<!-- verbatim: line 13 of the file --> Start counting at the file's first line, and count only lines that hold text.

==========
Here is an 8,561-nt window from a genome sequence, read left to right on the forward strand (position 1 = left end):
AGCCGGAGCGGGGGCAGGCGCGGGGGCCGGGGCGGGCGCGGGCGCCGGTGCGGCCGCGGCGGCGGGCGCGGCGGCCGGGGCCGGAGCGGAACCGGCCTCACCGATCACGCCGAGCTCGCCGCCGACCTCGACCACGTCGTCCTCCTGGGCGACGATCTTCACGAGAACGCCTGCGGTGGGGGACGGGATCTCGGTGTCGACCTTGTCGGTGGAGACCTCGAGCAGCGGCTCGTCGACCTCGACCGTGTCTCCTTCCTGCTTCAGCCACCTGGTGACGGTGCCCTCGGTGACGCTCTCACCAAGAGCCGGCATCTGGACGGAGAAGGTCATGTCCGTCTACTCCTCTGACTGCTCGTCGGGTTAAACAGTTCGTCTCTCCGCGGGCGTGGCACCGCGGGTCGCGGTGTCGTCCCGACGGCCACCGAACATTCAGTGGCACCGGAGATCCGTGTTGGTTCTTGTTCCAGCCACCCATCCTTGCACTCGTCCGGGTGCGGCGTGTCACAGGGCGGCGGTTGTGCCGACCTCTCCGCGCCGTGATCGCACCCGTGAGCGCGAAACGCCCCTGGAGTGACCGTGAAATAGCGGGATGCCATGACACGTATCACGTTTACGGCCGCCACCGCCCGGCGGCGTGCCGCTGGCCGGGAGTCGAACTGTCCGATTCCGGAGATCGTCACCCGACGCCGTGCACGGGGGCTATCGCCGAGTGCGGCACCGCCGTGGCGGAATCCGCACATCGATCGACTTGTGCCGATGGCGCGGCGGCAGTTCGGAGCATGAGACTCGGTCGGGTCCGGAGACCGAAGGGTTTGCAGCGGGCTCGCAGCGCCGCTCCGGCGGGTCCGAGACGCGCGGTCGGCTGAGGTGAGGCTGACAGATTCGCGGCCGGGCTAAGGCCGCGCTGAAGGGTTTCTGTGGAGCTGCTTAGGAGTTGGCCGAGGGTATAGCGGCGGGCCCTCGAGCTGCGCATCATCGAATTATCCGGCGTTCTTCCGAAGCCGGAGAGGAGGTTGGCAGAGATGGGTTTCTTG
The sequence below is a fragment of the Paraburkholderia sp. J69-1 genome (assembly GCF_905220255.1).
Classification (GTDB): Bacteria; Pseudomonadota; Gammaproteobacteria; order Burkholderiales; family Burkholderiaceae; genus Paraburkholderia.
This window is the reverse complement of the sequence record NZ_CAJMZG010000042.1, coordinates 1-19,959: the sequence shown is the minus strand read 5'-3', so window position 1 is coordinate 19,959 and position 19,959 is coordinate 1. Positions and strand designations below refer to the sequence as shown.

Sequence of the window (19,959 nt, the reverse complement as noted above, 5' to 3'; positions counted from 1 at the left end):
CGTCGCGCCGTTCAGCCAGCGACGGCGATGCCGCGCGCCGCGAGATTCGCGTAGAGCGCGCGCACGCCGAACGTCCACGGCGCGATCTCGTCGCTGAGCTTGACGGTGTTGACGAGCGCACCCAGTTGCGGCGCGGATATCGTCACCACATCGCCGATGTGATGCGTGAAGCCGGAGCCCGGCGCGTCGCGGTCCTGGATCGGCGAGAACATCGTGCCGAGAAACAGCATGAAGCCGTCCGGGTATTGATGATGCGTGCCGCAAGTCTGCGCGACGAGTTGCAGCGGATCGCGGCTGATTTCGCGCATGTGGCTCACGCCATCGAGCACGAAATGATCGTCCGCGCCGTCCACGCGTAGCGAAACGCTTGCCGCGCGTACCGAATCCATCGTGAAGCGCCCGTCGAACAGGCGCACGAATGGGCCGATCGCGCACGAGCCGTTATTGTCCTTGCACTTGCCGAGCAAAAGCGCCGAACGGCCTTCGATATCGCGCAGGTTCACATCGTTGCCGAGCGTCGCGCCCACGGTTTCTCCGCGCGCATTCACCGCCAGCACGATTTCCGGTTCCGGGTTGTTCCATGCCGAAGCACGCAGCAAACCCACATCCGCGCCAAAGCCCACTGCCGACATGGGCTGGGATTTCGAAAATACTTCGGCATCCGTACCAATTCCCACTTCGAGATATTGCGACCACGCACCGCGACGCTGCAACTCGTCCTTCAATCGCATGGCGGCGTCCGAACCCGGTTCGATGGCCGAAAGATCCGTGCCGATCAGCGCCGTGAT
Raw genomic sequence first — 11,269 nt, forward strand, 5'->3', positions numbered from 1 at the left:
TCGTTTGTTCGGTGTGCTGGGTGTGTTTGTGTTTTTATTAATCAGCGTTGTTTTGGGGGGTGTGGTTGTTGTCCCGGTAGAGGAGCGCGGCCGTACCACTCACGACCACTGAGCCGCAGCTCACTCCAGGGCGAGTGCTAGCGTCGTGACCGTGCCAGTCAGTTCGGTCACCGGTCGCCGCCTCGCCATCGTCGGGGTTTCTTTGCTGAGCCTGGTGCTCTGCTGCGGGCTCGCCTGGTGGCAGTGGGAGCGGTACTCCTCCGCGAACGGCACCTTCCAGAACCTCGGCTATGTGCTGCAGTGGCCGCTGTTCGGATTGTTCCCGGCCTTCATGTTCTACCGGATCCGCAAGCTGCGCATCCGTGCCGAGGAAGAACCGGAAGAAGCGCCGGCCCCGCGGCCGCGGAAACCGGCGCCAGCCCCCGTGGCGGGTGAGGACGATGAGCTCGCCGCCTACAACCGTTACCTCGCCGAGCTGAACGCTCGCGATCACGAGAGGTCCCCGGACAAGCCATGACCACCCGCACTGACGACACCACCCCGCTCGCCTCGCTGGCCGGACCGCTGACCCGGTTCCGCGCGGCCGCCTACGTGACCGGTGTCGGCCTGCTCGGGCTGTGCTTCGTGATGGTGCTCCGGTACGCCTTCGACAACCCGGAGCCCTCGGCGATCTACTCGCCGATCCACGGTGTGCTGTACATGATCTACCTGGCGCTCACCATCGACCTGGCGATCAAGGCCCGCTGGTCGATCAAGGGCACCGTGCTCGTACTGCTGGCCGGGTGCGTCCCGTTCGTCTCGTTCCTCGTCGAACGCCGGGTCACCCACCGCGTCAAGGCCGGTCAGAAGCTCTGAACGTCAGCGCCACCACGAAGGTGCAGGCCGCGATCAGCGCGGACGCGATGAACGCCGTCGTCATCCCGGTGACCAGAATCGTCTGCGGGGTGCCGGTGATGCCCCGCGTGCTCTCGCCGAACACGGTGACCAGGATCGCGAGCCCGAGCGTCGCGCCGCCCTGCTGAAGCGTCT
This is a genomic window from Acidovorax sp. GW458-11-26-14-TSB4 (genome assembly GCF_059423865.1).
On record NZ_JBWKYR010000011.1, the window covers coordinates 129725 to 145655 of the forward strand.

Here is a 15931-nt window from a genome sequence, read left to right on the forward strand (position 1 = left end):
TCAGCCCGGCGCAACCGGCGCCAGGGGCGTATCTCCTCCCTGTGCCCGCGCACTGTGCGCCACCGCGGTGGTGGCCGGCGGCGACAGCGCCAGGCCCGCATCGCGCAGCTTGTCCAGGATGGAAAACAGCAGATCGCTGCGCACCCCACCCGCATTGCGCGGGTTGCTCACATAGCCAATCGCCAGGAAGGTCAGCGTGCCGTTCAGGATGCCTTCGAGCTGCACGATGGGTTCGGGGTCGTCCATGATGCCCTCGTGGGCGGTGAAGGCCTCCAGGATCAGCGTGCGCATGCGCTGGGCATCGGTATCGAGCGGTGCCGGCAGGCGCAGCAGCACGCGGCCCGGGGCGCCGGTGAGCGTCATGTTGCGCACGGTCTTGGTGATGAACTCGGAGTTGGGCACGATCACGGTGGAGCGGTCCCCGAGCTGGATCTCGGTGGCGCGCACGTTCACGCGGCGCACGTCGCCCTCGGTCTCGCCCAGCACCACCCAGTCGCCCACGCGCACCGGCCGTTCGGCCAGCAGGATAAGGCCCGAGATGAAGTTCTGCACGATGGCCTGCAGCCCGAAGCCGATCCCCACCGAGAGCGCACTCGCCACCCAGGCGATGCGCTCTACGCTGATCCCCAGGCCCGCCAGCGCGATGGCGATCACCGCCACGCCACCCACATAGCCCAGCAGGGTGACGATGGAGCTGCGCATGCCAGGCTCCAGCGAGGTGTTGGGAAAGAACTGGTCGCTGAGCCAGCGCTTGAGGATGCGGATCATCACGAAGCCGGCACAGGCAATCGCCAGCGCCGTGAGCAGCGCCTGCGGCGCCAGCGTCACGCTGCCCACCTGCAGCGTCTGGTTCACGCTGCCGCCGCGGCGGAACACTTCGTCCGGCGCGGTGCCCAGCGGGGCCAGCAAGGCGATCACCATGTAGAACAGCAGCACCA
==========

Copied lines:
TCAGCCCGGCGCAACCGGCGCCAGGGGCGTATCTCCTCCCTGTGCCCGCGCACTGTGCGCCACCGCGGTGGTGGCCGGCGGCGACAGCGCCAGGCCCGCATCGCGCAGCTTGTCCAGGATGGAAAACAGCAGATCGCTGCGCACCCCACCCGCATTGCGCGGGTTGCTCACATAGCCAATCGCCAGGAAGGTCAGCGTGCCGTTCAGGATGCCTTCGAGCTGCACGATGGGTTCGGGGTCGTCCATGATGCCCTCGTGGGCGGTGAAGGCCTCCAGGATCAGCGTGCGCATGCGCTGGGCATCGGTATCGAGCGGTGCCGGCAGGCGCAGCAGCACGCGGCCCGGGGCGCCGGTGAGCGTCATGTTGCGCACGGTCTTGGTGATGAACTCGGAGTTGGGCACGATCACGGTGGAGCGGTCCCCGAGCTGGATCTCGGTGGCGCGCACGTTCACGCGGCGCACGTCGCCCTCGGTCTCGCCCAGCACCACCCAGTCGCCCACGCGCACCGGCCGTTCGGCCAGCAGGATAAGGCCCGAGATGAAGTTCTGCACGATGGCCTGCAGCCCGAAGCCGATCCCCACCGAGAGCGCACTCGCCACCCAGGCGATGCGCTCTACGCTGATCCCCAGGCCCGCCAGCGCGATGGCGATCACCGCCACGCCACCCACATAGCCCAGCAGGGTGACGATGGAGCTGCGCATGCCAGGCTCCAGCGAGGTGTTGGGAAAGAACTGGTCGCTGAGCCAGCGCTTGAGGATGCGGATCATCACGAAGCCGGCACAGGCAATCGCCAGCGCCGTGAGCAGCGCCTGCGGCGCCAGCGTCACGCTGCCCACCTGCAGCGTCTGGTTCACGCTGCCGCCGCGGCGGAACACTTCGTCCGGCGCGGTGCCCAGCGGGGCCAGCAAGGCGATCACCATGTAGAACAGCAGCACCA